Facebook CEO Mark Zuckerberg on Tuesday announced the social network will allow its users to turn off seeing political ads.
"For those of you who've already made up your minds and just want the election to be over, we hear you — so we're also introducing the ability to turn off seeing political ads," Zuckerberg wrote in an op-ed published on USA Today. "We'll still remind you to vote."
For months, Facebook has endured criticism for its policy that allows politicians to run political ads containing false information on its services. The policy has been criticized by activists and by presumptive Democratic nominee Joe Biden. Rival Twitter, by contrast, banned political ads in October 2019.
Users will be able to turn off political, electoral and social issue ads from political candidates, Super PACs and "other organizations that have the 'Paid for by' political disclaimer on them," the company told CNBC. The company will start rolling this feature out to some users on Wednesday, and it will become available to all U.S. users over the next few weeks, Facebook said. The company aims to expand the feature to more countries where it has enforcement on political ads this fall.
When users come across one of these ads, there will be an option within the ad to turn off all future political ads. Users can also head to the settings features of Facebook and Instagram to turn them off. In addition, users who have decided to turn these ads off can report any ads they come across that they believe should not have been shown to them.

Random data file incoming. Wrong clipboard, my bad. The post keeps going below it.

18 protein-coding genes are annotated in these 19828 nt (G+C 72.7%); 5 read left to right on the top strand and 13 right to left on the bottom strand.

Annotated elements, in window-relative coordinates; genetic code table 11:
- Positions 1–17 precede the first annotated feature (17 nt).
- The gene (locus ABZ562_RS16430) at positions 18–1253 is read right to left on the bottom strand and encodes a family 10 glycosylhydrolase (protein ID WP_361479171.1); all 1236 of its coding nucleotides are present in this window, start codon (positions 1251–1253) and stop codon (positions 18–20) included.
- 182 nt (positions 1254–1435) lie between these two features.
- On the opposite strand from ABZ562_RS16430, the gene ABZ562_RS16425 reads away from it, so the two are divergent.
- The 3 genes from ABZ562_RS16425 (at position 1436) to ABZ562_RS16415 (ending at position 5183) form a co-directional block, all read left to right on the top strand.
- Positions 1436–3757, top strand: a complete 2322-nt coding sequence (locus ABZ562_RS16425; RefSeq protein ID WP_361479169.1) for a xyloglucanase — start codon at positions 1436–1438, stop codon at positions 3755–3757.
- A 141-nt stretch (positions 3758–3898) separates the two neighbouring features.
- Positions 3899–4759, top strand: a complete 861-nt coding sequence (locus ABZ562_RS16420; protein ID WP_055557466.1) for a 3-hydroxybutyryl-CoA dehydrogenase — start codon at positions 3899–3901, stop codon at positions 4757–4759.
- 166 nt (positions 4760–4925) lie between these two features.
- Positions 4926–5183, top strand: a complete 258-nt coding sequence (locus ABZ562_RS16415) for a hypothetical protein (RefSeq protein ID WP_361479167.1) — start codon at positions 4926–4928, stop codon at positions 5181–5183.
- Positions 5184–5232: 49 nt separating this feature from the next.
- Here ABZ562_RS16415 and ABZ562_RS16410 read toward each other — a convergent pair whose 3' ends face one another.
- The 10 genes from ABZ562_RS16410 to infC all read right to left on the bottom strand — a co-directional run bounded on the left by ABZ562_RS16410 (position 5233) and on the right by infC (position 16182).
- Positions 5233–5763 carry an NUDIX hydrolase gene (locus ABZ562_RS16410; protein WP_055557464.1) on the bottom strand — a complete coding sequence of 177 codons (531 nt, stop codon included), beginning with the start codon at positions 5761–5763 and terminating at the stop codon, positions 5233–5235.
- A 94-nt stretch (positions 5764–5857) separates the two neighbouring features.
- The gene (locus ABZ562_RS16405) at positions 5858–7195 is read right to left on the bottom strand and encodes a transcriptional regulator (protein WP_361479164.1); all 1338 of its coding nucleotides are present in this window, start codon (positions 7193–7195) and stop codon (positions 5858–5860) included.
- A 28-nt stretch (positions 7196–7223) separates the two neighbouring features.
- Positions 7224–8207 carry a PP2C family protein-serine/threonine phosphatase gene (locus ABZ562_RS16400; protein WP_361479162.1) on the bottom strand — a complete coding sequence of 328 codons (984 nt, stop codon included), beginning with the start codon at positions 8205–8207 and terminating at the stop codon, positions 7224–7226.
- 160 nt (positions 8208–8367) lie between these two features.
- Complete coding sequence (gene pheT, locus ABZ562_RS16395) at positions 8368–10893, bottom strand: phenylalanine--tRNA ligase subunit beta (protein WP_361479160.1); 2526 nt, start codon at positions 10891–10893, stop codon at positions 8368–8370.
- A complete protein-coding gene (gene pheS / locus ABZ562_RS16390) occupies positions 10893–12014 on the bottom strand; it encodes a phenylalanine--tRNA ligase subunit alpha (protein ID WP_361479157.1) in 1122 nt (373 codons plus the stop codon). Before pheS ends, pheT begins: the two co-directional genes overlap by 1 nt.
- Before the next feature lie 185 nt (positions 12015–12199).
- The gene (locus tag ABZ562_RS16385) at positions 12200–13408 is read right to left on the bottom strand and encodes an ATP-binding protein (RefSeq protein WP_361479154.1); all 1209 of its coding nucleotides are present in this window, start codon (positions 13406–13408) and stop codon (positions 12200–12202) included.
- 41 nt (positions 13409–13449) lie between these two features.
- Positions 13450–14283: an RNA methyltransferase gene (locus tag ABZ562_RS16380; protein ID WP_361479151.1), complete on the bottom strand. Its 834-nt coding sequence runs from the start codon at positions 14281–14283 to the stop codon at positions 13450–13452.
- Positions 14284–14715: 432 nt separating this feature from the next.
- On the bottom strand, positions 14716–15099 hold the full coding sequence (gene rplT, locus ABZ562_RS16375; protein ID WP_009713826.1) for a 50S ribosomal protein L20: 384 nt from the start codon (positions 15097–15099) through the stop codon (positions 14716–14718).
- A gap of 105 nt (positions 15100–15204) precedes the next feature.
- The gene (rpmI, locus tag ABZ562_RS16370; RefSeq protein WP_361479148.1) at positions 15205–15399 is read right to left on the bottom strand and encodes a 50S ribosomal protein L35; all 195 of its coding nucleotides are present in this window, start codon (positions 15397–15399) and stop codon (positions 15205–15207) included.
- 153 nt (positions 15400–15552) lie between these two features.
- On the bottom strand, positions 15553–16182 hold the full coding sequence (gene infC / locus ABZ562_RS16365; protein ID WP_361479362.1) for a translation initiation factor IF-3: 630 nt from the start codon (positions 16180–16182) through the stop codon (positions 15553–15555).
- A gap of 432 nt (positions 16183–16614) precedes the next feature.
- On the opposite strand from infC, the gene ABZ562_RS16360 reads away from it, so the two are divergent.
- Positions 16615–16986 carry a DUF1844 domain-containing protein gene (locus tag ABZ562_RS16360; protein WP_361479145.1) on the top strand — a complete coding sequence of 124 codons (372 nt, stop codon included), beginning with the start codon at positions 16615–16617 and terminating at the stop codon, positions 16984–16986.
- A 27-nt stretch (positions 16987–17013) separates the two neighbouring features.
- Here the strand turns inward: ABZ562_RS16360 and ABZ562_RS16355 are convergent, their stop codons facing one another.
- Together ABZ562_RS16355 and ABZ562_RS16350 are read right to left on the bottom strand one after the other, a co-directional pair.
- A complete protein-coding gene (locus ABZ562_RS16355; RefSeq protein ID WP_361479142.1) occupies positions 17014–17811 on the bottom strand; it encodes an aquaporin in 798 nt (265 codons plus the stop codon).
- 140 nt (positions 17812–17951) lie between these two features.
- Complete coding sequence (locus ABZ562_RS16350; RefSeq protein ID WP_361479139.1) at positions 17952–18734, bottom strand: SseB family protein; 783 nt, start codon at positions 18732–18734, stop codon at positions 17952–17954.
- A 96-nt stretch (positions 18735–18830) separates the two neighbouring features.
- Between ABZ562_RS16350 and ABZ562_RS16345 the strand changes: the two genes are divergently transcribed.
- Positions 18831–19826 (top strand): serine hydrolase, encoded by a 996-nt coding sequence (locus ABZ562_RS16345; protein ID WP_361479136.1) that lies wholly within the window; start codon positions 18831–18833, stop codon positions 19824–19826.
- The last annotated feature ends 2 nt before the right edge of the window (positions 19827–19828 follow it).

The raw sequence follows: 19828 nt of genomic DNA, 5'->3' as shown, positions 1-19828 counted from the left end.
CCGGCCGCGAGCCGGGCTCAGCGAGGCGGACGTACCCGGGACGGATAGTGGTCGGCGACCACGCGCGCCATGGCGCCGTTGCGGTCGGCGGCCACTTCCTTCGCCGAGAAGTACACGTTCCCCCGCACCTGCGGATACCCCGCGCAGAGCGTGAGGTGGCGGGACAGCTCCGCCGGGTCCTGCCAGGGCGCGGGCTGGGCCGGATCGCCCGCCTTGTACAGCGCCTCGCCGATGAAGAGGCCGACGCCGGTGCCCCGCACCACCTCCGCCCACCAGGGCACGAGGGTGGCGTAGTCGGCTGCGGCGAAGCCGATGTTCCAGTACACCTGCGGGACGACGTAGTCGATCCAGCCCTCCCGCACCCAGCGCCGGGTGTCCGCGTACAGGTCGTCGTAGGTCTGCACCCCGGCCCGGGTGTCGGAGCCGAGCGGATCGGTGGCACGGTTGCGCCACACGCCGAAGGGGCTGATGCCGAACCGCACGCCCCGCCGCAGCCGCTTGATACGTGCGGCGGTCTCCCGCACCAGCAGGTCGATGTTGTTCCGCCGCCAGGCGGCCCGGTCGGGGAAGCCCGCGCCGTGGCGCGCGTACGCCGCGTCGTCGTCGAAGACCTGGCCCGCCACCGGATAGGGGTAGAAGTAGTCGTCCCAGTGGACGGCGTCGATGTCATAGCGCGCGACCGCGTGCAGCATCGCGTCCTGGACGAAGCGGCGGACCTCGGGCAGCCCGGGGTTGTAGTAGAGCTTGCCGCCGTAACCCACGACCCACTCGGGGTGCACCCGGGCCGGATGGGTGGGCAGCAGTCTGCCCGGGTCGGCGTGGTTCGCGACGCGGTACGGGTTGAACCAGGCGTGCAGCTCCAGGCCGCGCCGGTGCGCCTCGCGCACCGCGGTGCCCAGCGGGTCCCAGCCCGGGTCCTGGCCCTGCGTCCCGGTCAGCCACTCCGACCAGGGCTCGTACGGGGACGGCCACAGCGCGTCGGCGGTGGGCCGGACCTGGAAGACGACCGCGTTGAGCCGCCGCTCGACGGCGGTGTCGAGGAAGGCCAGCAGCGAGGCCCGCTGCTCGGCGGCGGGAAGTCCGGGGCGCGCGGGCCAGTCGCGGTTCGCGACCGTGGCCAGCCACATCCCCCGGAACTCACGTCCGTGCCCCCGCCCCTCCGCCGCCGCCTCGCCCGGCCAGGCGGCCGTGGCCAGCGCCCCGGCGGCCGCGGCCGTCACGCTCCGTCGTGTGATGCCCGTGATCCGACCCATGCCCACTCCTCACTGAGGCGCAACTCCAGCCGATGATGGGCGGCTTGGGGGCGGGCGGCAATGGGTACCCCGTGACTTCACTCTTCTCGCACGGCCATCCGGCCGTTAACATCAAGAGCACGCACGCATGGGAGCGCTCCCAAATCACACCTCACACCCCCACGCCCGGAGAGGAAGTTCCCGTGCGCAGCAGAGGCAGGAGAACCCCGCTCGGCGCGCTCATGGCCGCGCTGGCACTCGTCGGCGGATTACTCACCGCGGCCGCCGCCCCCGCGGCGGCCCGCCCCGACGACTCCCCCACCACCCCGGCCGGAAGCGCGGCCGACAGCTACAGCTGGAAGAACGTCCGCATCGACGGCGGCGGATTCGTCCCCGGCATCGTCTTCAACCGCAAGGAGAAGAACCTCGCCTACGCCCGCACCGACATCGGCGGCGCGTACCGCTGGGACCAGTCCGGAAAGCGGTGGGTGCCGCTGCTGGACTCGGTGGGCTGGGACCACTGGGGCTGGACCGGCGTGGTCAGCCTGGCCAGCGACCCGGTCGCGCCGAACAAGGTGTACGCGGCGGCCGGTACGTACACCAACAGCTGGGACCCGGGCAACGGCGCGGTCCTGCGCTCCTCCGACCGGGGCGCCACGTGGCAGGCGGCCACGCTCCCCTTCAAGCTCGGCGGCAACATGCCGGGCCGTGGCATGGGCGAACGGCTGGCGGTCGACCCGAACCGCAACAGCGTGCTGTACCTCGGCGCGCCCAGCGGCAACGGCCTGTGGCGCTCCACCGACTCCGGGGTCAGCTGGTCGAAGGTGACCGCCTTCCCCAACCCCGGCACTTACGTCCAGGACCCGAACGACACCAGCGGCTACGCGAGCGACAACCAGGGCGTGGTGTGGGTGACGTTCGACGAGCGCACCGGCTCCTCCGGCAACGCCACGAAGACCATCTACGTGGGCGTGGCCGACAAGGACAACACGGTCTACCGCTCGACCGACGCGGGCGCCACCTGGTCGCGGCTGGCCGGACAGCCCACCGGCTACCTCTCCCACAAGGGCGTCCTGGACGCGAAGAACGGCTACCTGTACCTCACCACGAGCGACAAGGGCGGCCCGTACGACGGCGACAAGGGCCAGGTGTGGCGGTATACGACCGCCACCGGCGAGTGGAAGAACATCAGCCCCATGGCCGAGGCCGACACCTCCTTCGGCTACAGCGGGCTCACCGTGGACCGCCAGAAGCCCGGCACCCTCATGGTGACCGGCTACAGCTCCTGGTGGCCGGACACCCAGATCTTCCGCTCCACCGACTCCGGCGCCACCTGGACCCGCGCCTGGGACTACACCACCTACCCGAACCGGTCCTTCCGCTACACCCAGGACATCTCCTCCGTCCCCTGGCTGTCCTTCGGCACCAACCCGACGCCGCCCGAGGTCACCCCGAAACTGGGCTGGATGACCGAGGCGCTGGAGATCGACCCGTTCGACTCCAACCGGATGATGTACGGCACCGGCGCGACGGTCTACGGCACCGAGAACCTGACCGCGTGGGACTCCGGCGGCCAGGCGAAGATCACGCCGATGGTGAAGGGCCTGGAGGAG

Zuckerberg also announced Facebook intends to help 4 million people register to vote through a new Voting Information Center that the company will roll out. Zuckerberg had previously announced the Voting Information Center earlier this month.
The Voting Information Center will be shown at the top of Facebook's News Feed and Instagram, Zuckerberg said. The center will include information about how and when to vote, how to register, how to vote by mail and how to vote early. The center will also include posts from state election officials and local election authorities, Zuckerberg said.
"I believe Facebook has a responsibility not just to prevent voter suppression — which disproportionately targets people of color — but to actively support well-informed voter engagement, registration, and turnout," he wrote.